That's the hypothesis put forth by Alan G. Carter in a brilliant web series found at "The Programmer's Stone". It begins as a critical examination of the effect of stress on creative solution finding. What the author refers to as juxtapositional thinking is a method of holding multiple opposing proposed solutions in one's mind at the same time. This type of advanced conceptual problem solving forms the basis of effective and intelligent design, programming or otherwise. Discover how our body's response to stress is to focus on frontal lobe thinking which is predictable and methodical but highly concentrated. The Programmer's Stone continues by suggesting solutions addressing the issue of stress for individuals and organizations. In addition to mitigating the effect, techniques for inducing advanced cognitive states are given for those who are stuck in procedural or stressed mental conditions. Some of the ideas are fairly advanced (to readers like myself who are new to the concept) so the brief but dense series may require a careful (re)read and time to digest.
Some of my own thoughts to add to the topic:
- Connect to other designers who are dealing with the same difficulties as yourself through social media (programming or otherwise)
- regular exercise does a great job of resetting my bodies stress system
- determining the magic stress threshold that optimizes our
cognitive performance is unique to each individual. A simple hypothesis is that
any individual interested enough in a topic won't require ANY outside stress to achieve superior design performance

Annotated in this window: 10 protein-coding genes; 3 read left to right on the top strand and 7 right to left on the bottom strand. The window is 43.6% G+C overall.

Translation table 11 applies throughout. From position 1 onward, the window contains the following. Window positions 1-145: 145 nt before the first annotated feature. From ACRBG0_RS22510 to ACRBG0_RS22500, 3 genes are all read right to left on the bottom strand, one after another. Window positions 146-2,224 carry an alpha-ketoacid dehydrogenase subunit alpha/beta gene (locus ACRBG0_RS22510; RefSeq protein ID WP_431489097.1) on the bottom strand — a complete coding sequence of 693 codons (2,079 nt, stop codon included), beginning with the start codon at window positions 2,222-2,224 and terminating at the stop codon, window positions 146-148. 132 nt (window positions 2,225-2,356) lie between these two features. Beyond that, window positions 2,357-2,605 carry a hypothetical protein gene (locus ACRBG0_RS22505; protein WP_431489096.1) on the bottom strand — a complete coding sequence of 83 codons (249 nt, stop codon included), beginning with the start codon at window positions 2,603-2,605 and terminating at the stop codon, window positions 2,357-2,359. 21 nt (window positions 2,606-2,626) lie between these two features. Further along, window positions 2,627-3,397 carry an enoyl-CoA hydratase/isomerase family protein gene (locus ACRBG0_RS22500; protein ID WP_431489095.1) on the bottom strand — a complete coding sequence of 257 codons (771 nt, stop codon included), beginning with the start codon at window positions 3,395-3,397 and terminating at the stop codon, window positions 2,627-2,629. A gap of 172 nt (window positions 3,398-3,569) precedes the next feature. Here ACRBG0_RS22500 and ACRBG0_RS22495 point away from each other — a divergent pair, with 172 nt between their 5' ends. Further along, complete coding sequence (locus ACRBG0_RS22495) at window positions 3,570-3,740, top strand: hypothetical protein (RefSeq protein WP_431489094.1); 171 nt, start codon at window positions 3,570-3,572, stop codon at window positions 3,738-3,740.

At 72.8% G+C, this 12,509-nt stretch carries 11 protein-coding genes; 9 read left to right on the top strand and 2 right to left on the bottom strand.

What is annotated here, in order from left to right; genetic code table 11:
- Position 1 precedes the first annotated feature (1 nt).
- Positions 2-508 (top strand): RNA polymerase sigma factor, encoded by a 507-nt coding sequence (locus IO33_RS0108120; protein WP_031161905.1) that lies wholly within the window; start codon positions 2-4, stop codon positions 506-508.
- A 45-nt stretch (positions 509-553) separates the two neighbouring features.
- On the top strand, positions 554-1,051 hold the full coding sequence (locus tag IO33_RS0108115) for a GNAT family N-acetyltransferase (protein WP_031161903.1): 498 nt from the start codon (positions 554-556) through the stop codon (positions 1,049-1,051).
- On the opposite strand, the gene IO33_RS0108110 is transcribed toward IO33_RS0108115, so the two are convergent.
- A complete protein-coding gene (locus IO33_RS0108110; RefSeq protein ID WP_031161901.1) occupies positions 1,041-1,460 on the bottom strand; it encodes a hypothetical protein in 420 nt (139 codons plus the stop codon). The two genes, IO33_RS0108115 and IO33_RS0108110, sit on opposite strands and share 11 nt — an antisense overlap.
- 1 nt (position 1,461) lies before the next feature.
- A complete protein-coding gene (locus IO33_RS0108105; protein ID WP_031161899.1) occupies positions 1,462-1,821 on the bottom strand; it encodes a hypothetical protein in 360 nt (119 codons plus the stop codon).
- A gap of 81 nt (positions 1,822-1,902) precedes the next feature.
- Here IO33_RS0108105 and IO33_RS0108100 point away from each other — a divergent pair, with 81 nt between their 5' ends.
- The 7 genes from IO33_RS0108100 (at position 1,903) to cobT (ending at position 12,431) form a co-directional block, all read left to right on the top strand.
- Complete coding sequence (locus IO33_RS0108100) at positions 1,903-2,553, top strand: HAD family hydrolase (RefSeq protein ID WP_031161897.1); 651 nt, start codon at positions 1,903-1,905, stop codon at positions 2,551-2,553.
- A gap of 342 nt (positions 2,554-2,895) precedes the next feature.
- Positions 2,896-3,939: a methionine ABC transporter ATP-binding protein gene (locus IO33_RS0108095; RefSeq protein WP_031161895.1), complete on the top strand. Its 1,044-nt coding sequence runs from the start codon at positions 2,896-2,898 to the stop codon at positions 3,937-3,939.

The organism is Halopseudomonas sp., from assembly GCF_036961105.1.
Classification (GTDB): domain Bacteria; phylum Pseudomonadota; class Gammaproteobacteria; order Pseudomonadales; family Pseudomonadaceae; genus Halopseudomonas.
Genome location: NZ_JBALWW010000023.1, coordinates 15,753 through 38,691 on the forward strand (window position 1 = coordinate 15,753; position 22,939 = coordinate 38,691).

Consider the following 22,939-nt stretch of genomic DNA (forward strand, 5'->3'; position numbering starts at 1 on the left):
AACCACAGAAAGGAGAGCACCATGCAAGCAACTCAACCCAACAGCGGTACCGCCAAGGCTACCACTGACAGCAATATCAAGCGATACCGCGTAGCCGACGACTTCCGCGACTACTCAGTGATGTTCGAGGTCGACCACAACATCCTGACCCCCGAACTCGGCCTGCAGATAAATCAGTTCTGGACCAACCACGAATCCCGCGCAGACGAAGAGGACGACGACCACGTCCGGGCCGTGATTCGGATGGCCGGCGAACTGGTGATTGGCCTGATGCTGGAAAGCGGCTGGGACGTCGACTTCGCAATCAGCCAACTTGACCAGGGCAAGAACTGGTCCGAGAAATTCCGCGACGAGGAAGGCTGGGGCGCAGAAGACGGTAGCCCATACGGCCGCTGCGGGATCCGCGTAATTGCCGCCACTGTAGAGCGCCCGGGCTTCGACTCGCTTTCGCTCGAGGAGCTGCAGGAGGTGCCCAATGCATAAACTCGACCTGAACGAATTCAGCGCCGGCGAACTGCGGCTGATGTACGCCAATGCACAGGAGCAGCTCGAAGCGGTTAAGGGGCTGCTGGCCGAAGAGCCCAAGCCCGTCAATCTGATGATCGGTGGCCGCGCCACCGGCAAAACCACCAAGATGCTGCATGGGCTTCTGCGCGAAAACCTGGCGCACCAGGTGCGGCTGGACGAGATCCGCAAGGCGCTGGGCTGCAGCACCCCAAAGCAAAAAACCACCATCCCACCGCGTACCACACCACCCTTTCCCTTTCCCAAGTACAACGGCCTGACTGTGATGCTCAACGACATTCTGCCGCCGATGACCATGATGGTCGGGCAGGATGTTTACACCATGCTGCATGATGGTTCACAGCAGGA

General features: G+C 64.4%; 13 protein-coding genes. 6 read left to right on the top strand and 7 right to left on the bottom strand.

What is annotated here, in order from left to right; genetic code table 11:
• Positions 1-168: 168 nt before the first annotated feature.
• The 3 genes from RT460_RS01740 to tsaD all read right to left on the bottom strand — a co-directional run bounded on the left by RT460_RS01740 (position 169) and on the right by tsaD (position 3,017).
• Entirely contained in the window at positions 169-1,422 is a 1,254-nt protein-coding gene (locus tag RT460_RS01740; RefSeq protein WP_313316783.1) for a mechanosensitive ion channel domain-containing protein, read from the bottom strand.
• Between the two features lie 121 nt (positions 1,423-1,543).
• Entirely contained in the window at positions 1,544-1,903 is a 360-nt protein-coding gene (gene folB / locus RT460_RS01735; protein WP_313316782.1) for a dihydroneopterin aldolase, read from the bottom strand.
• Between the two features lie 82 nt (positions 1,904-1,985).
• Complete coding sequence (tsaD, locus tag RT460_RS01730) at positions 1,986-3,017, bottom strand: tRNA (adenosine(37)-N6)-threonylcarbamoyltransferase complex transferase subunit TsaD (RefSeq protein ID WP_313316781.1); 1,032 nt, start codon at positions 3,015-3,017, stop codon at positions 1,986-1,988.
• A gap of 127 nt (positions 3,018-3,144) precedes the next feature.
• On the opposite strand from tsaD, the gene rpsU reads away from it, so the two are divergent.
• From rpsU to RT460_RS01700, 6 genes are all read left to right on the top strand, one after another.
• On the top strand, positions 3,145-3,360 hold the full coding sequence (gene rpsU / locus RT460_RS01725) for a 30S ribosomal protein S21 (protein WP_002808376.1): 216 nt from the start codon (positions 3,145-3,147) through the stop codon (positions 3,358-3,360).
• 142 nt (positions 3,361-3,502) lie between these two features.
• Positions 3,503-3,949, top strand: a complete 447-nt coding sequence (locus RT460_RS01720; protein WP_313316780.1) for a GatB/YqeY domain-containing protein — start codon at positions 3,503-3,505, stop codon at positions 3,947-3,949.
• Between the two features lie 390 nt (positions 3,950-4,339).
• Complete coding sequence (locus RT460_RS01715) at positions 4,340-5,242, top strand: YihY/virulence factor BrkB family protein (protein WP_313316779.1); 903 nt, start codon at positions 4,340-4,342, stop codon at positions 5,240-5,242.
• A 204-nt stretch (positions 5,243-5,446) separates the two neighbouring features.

- antidepressants that block stress receptors could actually improve cognitive ability when under tight schedules or managerial pressure (I wouldn't try it, update: there are side effects related to modern antidepressants that inhibit optimal thinking)
- an incredible amount of great scientific research has been done on lab rats cognitive impairment when under stress, we need to apply these findings to our daily work environments to better utilize our work force (and our own time)
- no we're not lab rat's! But under stress we have a similar drop in cognitive ability
- of course we need to balance work + out of work life
- stress stops your brain from producing new neurons
- stress is ruining our best CEO's and leaders, read more on how this happening
A related article, Tough Choices: How Making Decisions Tires Your Brain discusses how sequential thought processes can affect decision making quality. It goes on to explain how the exhaustion of the executive decision making process of the brain can negatively effect later decision making.